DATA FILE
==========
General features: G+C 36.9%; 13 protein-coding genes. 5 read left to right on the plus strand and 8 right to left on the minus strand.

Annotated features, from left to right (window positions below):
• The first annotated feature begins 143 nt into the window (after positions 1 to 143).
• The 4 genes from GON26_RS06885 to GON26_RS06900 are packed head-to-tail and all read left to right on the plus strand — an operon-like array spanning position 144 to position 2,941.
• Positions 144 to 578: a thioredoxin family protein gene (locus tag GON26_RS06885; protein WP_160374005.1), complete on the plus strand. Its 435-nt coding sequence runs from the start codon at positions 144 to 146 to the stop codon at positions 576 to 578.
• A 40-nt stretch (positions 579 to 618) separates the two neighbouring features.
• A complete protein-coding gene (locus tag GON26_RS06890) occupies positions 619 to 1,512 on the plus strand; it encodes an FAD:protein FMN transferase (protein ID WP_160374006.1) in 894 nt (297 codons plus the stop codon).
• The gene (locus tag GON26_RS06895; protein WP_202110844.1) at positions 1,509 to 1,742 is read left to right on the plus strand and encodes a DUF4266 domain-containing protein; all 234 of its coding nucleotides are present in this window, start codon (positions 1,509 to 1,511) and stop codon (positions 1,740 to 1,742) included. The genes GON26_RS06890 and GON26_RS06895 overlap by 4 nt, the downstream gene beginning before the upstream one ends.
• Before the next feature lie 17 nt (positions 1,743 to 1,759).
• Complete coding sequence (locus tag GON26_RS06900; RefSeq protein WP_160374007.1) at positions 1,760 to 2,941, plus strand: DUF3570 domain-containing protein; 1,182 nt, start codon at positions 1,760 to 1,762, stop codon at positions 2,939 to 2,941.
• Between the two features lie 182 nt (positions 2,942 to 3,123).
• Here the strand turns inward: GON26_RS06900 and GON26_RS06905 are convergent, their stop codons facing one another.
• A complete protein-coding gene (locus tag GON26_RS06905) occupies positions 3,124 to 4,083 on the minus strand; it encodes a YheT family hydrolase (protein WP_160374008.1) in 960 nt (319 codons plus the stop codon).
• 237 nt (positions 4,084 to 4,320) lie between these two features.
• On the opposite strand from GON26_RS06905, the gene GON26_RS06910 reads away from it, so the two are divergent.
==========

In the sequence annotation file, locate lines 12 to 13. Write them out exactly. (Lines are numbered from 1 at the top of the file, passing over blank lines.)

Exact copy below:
• Here the strand turns inward: GON26_RS06900 and GON26_RS06905 are convergent, their stop codons facing one another.
• A complete protein-coding gene (locus tag GON26_RS06905) occupies positions 3,124 to 4,083 on the minus strand; it encodes a YheT family hydrolase (protein WP_160374008.1) in 960 nt (319 codons plus the stop codon).